Levered Free Cash Flow Calculation

What do you do with the principle part of an amortizing bond when calculating levered free cash flow?

You have an amortizing bond. The principle part of the amortization payments is not interest, but at the same time this is a required cash payment and thus not available to equity holders.

My textbook says "If there are mandatory repayments of debt, then some analysts utilize levered free cash flow which is the same formula as unlevered free cash flow, but less interest and mandatory principal repayments." However it then gives the formula Unlevered Free Cash Flow + Net Borrowing - Interest x (1 - tax rate). Does this mean if I took out a 50mm loan that levered FCF would increase by $50mm?

Levered Cash Flow Formula and Debt Paydowns

While unlevered free cash flow looks at the funds that are available to all investors, levered free cash flow looks for the cash flow that is available to just equity investors. It is also thought of as cash flow after a firm has met its financial obligations. This includes paying off all mandatory debt payments which would include amortizing bonds or maturity payments.

Levered free cash flow is calculated as Net Income (which already captures interest expense) + Depreciation + Amortization - change in net working capital - capital expenditures - mandatory debt payments.

It is important to note that even if a company is profitable from a net income perspective and positive from an unlevered free cash flow perspective, the company could still have negative levered free cash flow. This could mean that this is a dangerous equity investment since equity holders get paid last in the event of bankruptcy.

Learn more about how to calculate unlevered and levered free cash flow on a detailed thread on WSO.

Read More About Levered Cash Flow on WSO

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Comments (31)

Apr 10, 2012

If you took it out right at the end of the year, therefore getting to skip interest payments on it? Yep. That's the way I learnt it, at least.

Apr 10, 2012

I like to put principal amortisation below "levered FCF" as this is sometimes financed with an equity injection and it makes it easier to see if both lines are in the same section. Also, because of FCF sweeps (if applicable), you'd want to separate the cash interest line from debt amortisation otherwise you'll just see levered FCF of 0.0 (assuming 100% FCF sweep) in your model which isn't very pretty to look at. It really depends on the company and situation you're modelling. My models are always unique for every company, and I always model it in a way which makes sense to me (and which would make sense to anyone else looking at it). There's no point getting caught up in semantics if someone else has to go through your model line by line just to understand what's going on.

Hope that helps brother.

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Apr 10, 2012

Just to add,

In reality, I rarely ever use the term "Levered FCF". Instead, I'd call it something like "FCF before debt service" and "FCF after interest" to make the distinction between the two.

Apr 10, 2012

levered cash flow is just cash flow from op - capex. In some debt investments you look at them to see how much cash you have left before paying down any principal on the debt. In a LBO model you use this number + any cash left from previous period - min cash + any revolver being drawn to be the mandatory debt cash paydown. Hope this clarifies.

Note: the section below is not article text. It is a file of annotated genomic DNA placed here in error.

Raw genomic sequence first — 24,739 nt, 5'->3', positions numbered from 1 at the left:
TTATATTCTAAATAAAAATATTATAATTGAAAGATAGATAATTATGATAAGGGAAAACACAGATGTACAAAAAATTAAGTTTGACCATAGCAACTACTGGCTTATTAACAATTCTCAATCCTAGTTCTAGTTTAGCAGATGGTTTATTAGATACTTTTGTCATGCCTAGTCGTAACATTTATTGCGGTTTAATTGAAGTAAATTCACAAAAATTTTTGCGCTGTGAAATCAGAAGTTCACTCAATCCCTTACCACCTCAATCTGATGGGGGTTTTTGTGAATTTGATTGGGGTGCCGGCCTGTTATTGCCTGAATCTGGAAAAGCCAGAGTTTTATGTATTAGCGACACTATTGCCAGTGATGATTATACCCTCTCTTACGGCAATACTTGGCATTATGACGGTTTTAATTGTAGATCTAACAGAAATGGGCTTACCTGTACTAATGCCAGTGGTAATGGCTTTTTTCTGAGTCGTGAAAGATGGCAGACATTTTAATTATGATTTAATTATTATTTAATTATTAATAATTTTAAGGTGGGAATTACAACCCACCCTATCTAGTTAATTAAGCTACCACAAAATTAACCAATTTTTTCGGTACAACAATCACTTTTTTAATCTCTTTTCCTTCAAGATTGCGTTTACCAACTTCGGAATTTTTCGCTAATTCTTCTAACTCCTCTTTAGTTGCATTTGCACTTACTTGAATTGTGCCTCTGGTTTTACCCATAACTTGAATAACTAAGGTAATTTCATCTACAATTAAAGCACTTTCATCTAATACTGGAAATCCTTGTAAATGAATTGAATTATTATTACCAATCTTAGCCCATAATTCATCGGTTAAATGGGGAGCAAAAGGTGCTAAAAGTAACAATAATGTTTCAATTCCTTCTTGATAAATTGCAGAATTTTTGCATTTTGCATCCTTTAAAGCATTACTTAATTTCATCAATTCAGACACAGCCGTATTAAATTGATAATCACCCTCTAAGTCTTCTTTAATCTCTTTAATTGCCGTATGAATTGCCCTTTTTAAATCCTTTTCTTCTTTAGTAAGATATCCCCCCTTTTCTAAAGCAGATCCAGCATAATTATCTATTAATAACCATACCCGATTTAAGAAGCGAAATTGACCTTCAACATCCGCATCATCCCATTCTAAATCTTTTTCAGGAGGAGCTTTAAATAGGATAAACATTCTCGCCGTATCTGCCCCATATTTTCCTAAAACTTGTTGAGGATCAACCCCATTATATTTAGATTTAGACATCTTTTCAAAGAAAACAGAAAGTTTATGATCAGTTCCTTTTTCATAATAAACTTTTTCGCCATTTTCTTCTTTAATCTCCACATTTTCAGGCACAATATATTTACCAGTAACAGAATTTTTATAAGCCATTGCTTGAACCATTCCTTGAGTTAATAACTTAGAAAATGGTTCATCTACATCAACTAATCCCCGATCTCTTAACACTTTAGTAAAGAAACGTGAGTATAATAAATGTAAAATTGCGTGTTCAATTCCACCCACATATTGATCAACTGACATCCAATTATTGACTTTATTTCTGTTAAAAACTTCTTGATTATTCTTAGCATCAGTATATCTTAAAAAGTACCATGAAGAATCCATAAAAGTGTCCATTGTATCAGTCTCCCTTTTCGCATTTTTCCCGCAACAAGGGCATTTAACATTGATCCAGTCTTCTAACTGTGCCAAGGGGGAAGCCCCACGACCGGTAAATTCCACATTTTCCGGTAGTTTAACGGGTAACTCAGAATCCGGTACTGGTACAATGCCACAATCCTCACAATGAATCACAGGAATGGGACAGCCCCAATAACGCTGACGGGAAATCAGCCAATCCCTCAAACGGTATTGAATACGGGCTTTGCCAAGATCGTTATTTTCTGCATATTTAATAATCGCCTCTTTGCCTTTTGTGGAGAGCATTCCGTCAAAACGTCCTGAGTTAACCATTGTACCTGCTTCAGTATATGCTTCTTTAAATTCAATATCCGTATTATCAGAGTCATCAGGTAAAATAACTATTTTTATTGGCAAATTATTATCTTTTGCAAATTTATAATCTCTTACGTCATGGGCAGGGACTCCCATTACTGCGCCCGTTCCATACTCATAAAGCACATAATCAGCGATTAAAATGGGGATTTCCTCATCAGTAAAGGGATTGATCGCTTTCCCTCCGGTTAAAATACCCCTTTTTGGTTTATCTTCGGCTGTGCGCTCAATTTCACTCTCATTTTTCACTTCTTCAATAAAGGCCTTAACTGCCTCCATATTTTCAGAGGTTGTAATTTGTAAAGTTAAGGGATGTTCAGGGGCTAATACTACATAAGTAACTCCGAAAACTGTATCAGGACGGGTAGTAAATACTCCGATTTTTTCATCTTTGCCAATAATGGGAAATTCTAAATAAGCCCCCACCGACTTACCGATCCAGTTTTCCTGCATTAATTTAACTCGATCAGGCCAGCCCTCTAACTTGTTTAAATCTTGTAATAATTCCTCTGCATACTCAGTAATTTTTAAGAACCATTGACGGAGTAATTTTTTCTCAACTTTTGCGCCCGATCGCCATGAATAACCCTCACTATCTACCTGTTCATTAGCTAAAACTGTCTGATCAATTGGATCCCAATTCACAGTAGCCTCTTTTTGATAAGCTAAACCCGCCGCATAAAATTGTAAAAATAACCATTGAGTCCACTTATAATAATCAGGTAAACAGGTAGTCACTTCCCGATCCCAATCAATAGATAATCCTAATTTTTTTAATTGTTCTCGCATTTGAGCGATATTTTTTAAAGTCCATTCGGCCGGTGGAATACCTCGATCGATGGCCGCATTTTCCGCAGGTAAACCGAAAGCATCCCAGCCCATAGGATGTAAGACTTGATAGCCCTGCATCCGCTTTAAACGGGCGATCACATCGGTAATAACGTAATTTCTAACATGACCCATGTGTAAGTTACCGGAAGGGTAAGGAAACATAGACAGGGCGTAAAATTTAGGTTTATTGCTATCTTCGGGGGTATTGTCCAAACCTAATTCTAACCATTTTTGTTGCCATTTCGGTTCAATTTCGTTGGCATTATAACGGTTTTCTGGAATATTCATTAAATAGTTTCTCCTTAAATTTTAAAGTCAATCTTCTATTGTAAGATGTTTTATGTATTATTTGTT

Apr 10, 2012
Ricqles:

levered cash flow is just cash flow from op - capex.

Wrong

Ricqles:

In some debt investments you look at them to see how much cash you have left before paying down any principal on the debt.

Ignoring working capital? taxes? interest? Wrong.

Ricqles:

In a LBO model you use this number + any cash left from previous period - min cash + any revolver being drawn to be the mandatory debt cash paydown. Hope this clarifies.

Lol just lol if you think you can draw down on an RCF to repay a pari passu term loan. Just lol.

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Apr 10, 2012
NewGuy:
Ricqles:

In a LBO model you use this number + any cash left from previous period - min cash + any revolver being drawn to be the mandatory debt cash paydown. Hope this clarifies.

Lol just lol if you think you can draw down on an RCF to repay a pari passu term loan. Just lol.

I've seen a few modelling guides who teach this RCF drawdown when cash short on principle . Obviously they don't read intercreds and SFAs. I've never read loan docs from the LSTA but it may be different over there.....don't see why it would be though.

Apr 10, 2012

Indeed those were the good days, but ARE generation is getting fucked with shitty markets and stricter regulation that will bring us two decades of declines, lower pay, and harder work. Life sucks bros.

To add to the above, main reason RCFs won't be utilised to pay back a mandatory amort is because senior secured debt will usually come with a debt service coverage ratio covenant of at least 1.0x, meaning the company needs enough unlevered FCF to fund debt service (interest + mandatory amort). In the event where you'd need to draw down on an RCF to fund the mandatory amort, you will already have blown the covenant which will freeze RCF drawings. They can usually be cured with equity (called equity cures) which will get added to the unlevered FCF number for the covenant test.

Example: company MauFuckinPreftigeUpinThisBiatch has LTM unlevered FCF of 100m, and total debt service for the period is 40mm cash interest + 90mm mandatory amortisation.

The debt service coverage ratio will be 100/(40+90) which is < 1.0x. To cure the event, shareholders will have to fund the extra 30mm via an equity injection. This will count as an equity cure which gets added directly to unlevered FCF, bringing the covenant test for the period to (100+30)/(40+90) = 1.0x
To be honest, I'm not 100% sure what I said about intercreditor agreements is true (assumed so) but I knew there had to be a more concrete technical reason why this doesn't happen, and then I remembered this.

Now if shareholders can't fund the 30mm injection (or simply refuse to coz their equity is so far out of the money), then we got ourselves a special situation.

Apr 11, 2012
NewGuy: